Fighting famine

Preventing further spread of acute food insecurity must start with producing food - where it is needed most

Urgent action is needed to prevent famine in 2021. Between 60-80 percent of the people currently coping with high levels of acute food insecurity are farmers, herders, fishers and foresters. Famine prevention must begin in the rural areas where they live, and focus on growing food there, where it is needed most, and on keeping people’s sustenance-giving animals alive. In many regions, the planting season is starting or underway. There is a window of opportunity to stabilize and increase local food production to prevent famine from breaking out. But we must act now.

A world on the edge

The latest edition of the FAO-supported Global Report on Food Crises found that 155 million people in 55 countries and territories experienced high acute food insecurity last year – 20 million more than in 2019. 

Now, in 2021, a toxic mix of pre-existing threats like conflict, climate shocks, and economic disruptions compounded by the COVID-19 hammer blow are pushing even more people into deepening levels acute hunger. 

Already some communities in Ethiopia, southern Madagascar, South Sudan, and Yemen are in likelihood enduring famine-like or “famine-likely conditions.” Around 45 million people globally are in emergency levels of food insecurity and at high risk of plummeting into famine if hit by with another dry spell, another animal disease outbreak, another shock. Another 227 million people are expected to move into at least crisis or worse levels of acute food insecurity in 40 countries where projections are available. (Learn about the IPC acute hunger classification scale here.)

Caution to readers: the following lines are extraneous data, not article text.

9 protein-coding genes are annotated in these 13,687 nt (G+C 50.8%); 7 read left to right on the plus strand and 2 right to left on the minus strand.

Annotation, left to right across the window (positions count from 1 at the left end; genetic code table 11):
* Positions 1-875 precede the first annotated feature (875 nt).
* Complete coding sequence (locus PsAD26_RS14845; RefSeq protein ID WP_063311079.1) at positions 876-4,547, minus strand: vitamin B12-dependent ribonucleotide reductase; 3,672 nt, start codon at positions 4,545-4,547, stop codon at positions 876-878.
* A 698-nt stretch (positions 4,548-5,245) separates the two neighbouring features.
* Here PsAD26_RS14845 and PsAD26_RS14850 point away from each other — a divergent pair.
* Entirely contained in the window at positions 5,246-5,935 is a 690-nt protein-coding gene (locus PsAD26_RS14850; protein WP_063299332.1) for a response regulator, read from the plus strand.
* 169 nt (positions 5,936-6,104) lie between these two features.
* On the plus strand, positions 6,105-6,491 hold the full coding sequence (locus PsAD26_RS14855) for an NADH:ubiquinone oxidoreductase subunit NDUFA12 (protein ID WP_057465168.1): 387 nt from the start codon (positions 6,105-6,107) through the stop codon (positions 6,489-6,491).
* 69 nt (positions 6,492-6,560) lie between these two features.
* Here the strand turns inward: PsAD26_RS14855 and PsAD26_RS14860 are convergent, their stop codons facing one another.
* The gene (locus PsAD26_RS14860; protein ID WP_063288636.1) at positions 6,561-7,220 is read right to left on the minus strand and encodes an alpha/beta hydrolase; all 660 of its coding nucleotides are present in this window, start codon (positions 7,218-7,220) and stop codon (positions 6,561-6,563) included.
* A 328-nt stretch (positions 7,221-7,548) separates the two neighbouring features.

To prevent vulnerable communities from falling into a hunger catastrophe and avert widespread famine from breaking out in 2021, a twin-track approach in urgent life-saving humanitarian action is required.

FAO, the UN Secretary General, the UN Office for the Coordination of Humanitarian Affairs and the World Food Programme have joined forces to take urgent action on multiple fronts to stave off the risk of famine in 2021.

FAO’s focus is on livelihoods interventions that allow at risk communities to produce food for their families and communities; reduce the need for food aid; and avoid sell-offs of productive assets to buy food to survive (which puts people on the “off ramp” of self reliance and means they could end up needing long term food assistance to survive ).

Agricultural production is possible in crisis contexts, and makes a world of difference

We know this is the case – because we have done it.

In cut-off, highly inaccessible areas and isolated rural areas, the critical role of local and backyard food production in keeping families alive cannot be underemphasized. The importance of sustaining livestock cannot be overstated. For a family on the edge, just one cup of milk a day can make the difference between life and death. In such situations, backyard food production represents a firewall between survival and the worst-case scenario.



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